“You could have hurt yourself rummaging through that wreckage.” He seethed. Though I noted he held the figurine with the utmost care.
Alec’s smile was so full of compassion, it undid the metal mage. Tears coursed down his cheeks. Alec stood and hugged his brother.
“It was the only thing you ever treasured,” he said quietly to his younger sibling. “I would not let them take it from you.”
Connor crushed Alec to him and buried his face in his brother’s shoulder. Beside me, Brooke sighed. “Alec wins again.”
I looked at Tyr in confusion. He smiled at me as he explained, “Mackenzie smuggled that figure in for Connor for his eighth birthday. He’s carried it around ever since. It’s the only personal item he cared about. The only thing he lamented losing when the warehouse exploded. How Alec found it in the rubble, I will never know.”
Brooke took over from him. “Each year, we try to find the perfect gift that matches our person. You were close with the books. I thought for sure you had him. But like always, Alec goes above and beyond.” She sighed. “This is the third year in a row that he’s found the best gift.”
“There are still two of us to go,” I said, pointing at the box in my lap. Brooke gave me an exasperated side-eye.
“I highly doubt whatever is left can trump that.” She waved a hand at where Connor was disentangling himself from his older brother. The man wiped his eyes on the back of his hand and pulled his brother into another hug.
Alec chuckled, slapped Connors back a couple of times, and pushed him away.
Once things had settled down again, Grace pulled the second to last name from the hat. “Daddy! Your turn.”
Alec pulled the massive box towards himself. The thing must have been at least a foot square. When he finally got it opened, he sighed, “Connor.”
The metal mage looked at his brother with pure innocence in his gaze. “What? Why do you automatically suspect me?”
Tyr chimed in. “Because you have done this every year since we started. How many layers are in that damn thing?” he growled.
Connor smiled. “Guess you will have to open them all to find out.” Alec laughed and began to open layers of boxes as if he was peeling an onion.
Turns out there were ten. The last one Alec pulled out was not much bigger than the ring box Brooke had started with.
We all waited with bated breath as Alec flipped the lid. He gasped. Then offered the box to Quinn. The gryphon sat stunned for a moment before turning to the metal mage.
“Thank you,” was all he said.
Brooke bounced beside me. Losing patience, she blurted, “Well, show the rest of us. I can’t stand the suspense.”
Alec turned the box to the room, and I had to admit, Connor had done good. Nestled in the box were two rings. One obviously sized for Quinn, the other for Alec. The metal looked like steel. But it was polished to a shine.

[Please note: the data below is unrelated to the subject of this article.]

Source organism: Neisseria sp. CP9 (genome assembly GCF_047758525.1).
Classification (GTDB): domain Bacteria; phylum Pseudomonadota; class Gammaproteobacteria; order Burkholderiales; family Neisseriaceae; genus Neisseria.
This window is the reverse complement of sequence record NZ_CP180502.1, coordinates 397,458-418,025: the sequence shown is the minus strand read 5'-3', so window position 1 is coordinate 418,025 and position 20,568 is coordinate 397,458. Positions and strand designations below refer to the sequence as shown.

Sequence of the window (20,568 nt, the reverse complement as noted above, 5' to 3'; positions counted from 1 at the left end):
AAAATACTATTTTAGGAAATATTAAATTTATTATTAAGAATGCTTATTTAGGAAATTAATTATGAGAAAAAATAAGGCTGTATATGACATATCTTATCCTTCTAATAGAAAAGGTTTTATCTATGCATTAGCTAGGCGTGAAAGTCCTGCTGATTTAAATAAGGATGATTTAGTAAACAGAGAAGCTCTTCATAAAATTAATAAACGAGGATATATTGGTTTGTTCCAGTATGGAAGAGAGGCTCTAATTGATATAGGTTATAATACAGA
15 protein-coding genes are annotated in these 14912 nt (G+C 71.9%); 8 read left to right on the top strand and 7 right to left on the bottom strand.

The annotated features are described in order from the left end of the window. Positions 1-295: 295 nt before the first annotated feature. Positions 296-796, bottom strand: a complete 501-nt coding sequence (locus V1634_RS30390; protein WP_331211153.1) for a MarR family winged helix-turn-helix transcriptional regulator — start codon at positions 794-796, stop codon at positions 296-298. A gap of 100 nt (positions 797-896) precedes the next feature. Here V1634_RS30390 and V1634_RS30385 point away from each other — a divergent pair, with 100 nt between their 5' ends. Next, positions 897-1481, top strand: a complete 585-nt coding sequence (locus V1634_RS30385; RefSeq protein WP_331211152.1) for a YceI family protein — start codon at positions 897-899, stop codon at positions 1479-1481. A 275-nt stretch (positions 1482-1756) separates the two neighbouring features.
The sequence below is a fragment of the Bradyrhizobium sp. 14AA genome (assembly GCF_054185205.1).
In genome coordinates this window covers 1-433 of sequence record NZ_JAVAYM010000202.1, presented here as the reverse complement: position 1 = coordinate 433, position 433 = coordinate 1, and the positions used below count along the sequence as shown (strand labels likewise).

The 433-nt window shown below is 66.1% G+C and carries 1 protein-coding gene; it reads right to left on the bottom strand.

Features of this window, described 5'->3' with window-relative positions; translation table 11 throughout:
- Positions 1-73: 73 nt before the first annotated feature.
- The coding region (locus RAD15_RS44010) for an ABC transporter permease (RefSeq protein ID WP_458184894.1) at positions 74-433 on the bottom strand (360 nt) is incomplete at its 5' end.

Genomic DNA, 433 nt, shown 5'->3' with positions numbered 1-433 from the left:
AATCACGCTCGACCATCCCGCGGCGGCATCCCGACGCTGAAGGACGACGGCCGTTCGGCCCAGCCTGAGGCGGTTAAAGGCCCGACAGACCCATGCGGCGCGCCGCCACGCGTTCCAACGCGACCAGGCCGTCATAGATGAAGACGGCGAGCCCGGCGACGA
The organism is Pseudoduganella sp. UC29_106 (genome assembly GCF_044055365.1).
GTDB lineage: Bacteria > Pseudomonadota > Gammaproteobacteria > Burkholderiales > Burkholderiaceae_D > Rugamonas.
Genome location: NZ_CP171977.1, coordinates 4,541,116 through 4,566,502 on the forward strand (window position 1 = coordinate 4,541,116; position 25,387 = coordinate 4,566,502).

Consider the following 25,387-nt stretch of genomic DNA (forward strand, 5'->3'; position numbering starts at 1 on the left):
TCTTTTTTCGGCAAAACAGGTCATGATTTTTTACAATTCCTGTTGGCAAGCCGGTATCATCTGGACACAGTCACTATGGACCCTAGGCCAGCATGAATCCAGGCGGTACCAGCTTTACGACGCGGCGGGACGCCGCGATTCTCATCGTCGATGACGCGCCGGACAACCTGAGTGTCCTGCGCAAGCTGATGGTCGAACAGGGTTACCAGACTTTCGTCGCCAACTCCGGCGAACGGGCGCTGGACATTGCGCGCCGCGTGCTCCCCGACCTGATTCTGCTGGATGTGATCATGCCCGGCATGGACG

The smaller band was covered in etched gryphons. Some with their wings open, others closed, one was even curled up as if asleep.
Alec stroked the band lovingly. Quinn plucked it from the case and slipped it on the third finger of Alec’s left hand. Perfect fit.
Alec removed the other band from the box. Stylized waves created an intricate geometric pattern down the middle. It was much less intricate but fit the reserved gryphon better. After Quinn wore the piece on his left hand, he stood and pulled Connor into a hug.
Connor put a hand behind his head and sheepishly stared at the pair. “Master Arel set me a project. He wanted me to create something that required precision. I decided to kill two birds with one stone. If I hadn’t gotten you or Quinn for the Secret Santa, I was going to give it to you for your birthday next week.”
“They’re perfect, Connor. Thank you.” Alec laced his hand with Quinn’s, the metal band standing out against the gryphon’s dark skin.
Brooke cooed from across the room, which broke the tension. Then, everyone turned to me. I was the last to go and anticipation had butterflies dancing in my stomach. If I’d done my math right, Brooke had chosen my present, and I had no idea what a teenage girl would think I’d want.
I opened the box, not having the patience to unwrap it slowly or guess its contents. A bundle lay wrapped inside, covered in paper. I pushed the paper aside and a knit fabric of blues and greens became visible. I stared at the thing, afraid to remove it as rustling sounded around me.
Carefully, I lifted it out. A sweater, knit with an intricate but masculine pattern, unfolded. I ran a hand over the soft wool. It would be so warm on chilly days. I looked up to thank Brooke for the thoughtful gift, but the words caught on my tongue. Every member of the family had changed. They all sported a knit sweater of different shades, but they all had a shade of green woven into the design.
“Welcome to the family, Lucan,” Brooke said, an uncertain look in her eye. She expected me to find the gesture corny. I didn’t.
Donning my gift, I let the warmth wrap around me.
Fingering the small box nestled in my pocket, I though about the one person who wasn’t here to open a gift. And while her name hadn’t been spoken, we had all acknowledged her absence. Determined to give her the gift when the time was right, I let a wide smile stretch my lips and said, “The honor is all mine.”
Thank you for reading Secret Santa, I hope you enjoyed this short story. It was too long to add to the main book and stagnated the flow. But after the beta read, I knew I would have to tell it. Too many people asked, ‘What did Lucan get Tyr?” not to mention everyone else.
Don’t be afraid to reach out and request a scene. I may not be able to do them all, but I would love to know what you want to see.
May the blessing of the holiday season be with you all!